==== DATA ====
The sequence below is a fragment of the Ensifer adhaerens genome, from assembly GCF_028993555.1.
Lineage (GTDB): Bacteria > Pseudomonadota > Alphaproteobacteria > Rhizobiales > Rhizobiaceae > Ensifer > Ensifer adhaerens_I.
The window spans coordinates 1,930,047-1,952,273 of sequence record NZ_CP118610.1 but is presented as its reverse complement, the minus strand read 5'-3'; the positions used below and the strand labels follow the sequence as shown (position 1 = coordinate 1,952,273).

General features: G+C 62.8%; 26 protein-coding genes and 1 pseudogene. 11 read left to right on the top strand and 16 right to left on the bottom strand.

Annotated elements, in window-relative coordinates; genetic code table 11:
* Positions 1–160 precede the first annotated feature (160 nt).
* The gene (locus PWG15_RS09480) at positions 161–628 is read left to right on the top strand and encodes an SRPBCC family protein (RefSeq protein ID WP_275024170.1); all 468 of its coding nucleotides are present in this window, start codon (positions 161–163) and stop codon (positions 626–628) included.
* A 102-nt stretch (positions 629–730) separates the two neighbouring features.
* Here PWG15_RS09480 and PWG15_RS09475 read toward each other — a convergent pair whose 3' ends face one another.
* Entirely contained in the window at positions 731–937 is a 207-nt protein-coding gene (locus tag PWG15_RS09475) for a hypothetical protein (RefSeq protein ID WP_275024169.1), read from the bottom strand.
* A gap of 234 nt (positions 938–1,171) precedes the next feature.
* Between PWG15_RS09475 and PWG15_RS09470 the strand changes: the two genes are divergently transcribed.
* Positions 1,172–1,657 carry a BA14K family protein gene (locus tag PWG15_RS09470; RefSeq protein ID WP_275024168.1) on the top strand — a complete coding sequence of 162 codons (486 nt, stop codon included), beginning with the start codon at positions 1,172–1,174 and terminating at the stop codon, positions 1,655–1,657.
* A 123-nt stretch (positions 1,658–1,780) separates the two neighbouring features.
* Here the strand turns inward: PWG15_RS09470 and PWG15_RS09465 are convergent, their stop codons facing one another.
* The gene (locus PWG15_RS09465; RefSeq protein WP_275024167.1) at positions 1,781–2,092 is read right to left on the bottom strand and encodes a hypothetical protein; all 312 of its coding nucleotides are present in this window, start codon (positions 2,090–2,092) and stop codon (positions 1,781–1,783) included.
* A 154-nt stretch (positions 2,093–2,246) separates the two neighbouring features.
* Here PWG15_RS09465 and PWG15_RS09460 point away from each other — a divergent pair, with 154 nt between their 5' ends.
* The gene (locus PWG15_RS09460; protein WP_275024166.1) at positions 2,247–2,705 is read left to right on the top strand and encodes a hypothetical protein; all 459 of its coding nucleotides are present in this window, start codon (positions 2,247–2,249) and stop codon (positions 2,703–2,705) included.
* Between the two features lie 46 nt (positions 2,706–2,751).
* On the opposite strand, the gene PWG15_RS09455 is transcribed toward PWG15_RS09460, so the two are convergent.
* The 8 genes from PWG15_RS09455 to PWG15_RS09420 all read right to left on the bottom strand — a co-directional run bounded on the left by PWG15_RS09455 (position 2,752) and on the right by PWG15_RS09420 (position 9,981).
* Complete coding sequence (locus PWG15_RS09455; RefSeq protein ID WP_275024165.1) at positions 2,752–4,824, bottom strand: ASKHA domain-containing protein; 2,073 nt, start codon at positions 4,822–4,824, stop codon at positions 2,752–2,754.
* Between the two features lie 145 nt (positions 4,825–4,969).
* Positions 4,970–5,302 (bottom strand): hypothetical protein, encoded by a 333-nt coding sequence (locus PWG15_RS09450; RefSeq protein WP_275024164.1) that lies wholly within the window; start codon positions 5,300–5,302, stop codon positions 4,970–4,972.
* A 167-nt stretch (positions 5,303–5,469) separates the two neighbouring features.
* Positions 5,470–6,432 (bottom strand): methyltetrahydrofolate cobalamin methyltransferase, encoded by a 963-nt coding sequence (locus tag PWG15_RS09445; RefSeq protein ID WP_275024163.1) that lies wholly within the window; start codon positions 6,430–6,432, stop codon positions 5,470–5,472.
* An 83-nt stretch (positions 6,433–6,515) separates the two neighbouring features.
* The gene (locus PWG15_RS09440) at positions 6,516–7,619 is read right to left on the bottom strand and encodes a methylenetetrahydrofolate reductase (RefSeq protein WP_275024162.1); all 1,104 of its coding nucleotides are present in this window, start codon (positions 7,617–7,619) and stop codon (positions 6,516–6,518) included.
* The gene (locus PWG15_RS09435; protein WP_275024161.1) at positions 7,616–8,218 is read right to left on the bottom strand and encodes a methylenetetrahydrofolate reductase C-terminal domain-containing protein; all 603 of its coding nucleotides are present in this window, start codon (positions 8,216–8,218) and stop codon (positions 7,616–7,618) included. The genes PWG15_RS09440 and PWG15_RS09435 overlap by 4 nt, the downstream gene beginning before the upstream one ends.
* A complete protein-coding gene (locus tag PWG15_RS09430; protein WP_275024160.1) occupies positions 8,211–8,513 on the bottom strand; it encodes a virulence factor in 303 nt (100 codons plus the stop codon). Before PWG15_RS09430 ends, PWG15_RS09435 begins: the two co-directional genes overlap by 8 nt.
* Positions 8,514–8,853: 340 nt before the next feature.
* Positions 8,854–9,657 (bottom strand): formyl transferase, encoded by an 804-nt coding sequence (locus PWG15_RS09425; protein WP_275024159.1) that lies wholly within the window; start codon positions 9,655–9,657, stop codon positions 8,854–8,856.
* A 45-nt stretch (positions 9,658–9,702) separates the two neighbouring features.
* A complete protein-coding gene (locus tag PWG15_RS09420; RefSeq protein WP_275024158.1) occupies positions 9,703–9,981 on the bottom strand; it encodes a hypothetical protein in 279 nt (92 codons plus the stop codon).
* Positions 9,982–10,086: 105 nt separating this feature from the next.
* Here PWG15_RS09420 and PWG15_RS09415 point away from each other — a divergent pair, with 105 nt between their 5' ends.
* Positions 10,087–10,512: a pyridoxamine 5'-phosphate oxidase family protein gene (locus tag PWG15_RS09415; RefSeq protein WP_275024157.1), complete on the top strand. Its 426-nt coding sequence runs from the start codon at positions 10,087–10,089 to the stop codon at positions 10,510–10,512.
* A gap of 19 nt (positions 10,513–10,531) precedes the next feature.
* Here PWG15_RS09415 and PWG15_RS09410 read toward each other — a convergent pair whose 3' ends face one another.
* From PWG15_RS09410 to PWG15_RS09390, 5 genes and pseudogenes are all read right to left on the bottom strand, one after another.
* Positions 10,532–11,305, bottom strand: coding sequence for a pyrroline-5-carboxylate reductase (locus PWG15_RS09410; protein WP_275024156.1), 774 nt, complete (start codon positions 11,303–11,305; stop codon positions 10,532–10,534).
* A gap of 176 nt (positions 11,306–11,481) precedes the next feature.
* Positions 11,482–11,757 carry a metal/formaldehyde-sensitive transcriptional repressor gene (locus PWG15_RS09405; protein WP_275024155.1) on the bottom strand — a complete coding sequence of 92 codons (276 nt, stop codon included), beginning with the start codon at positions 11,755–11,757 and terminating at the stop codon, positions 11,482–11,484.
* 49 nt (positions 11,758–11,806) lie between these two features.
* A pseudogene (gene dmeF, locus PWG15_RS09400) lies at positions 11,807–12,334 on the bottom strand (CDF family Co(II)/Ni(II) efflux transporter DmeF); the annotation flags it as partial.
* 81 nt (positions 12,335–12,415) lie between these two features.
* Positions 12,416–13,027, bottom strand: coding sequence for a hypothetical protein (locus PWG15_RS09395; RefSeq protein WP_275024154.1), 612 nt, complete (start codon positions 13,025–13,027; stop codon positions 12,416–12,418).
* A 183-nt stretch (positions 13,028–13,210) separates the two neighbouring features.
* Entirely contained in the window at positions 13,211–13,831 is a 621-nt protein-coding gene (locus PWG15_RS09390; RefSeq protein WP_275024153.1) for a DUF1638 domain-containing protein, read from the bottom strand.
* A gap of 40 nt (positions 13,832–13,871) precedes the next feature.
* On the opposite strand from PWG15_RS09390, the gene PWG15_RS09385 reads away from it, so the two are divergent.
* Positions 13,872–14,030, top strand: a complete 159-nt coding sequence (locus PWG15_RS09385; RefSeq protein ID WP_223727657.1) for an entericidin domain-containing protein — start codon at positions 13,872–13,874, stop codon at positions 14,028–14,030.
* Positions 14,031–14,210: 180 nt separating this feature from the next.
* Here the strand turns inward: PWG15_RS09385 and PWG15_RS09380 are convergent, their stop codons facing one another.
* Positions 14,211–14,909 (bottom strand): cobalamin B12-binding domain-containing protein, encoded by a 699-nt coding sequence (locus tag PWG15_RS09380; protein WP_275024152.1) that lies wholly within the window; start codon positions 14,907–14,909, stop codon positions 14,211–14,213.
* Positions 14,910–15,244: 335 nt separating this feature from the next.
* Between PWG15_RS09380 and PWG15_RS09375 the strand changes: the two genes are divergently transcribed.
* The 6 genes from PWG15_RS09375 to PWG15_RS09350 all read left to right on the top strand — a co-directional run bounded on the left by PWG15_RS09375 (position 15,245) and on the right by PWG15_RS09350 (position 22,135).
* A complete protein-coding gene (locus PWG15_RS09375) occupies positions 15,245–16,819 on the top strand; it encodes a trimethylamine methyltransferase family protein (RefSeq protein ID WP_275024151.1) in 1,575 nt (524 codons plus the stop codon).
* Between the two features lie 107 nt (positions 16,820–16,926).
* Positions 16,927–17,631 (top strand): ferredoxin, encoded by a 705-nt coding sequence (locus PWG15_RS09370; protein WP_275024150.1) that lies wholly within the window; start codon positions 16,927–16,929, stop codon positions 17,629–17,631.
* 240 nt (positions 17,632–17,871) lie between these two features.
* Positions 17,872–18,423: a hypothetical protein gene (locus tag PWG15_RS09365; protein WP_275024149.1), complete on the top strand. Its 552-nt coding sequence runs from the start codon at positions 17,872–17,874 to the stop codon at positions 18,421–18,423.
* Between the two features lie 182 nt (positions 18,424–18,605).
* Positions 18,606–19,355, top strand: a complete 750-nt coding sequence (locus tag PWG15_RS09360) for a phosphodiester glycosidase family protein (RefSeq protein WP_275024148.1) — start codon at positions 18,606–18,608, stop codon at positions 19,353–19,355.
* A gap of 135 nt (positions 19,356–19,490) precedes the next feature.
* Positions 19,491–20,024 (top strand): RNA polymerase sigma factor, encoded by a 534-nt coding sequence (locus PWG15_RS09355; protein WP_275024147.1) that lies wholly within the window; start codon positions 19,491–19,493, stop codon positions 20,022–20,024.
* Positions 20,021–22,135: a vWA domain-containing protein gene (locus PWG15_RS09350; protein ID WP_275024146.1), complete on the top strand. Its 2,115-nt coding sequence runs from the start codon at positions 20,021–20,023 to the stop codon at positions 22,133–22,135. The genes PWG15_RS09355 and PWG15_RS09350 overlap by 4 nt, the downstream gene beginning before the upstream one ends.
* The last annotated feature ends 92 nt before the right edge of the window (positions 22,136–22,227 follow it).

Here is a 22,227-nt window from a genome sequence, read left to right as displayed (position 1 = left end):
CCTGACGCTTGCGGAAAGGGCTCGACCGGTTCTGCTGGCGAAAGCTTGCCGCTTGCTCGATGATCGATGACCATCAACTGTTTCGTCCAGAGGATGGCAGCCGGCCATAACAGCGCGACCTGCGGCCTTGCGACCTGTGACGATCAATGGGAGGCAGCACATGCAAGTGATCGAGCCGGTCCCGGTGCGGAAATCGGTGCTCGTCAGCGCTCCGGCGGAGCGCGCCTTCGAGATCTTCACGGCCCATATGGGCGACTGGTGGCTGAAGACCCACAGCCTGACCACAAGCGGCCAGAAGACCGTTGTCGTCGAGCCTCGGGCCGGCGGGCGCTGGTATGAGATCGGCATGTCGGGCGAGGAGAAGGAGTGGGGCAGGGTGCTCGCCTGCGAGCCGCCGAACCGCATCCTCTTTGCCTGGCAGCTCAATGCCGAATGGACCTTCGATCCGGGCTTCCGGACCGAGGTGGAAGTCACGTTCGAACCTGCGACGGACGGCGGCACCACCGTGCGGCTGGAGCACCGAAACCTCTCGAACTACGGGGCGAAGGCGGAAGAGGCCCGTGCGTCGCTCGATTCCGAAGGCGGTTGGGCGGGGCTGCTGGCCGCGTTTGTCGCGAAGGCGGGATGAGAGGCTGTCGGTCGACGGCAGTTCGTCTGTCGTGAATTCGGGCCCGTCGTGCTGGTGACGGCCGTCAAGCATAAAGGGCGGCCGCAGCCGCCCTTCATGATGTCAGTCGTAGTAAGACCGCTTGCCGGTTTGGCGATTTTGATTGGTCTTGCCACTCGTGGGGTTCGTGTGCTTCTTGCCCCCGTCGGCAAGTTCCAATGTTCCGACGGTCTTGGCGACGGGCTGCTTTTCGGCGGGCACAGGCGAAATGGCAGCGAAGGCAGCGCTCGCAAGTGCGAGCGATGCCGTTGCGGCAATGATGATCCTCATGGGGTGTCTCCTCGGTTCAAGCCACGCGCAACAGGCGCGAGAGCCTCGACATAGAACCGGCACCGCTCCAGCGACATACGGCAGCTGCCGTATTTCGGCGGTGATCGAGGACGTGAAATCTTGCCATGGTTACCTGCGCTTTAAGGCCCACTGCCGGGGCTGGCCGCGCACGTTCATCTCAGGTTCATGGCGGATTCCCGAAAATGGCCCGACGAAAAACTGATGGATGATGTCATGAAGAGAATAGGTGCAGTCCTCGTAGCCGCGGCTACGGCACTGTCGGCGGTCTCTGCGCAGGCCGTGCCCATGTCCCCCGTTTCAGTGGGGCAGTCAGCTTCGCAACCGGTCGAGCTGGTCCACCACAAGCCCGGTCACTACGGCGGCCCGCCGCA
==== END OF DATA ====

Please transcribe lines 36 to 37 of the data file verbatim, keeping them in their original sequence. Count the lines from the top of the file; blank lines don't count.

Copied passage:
* Positions 9,982–10,086: 105 nt separating this feature from the next.
* Here PWG15_RS09420 and PWG15_RS09415 point away from each other — a divergent pair, with 105 nt between their 5' ends.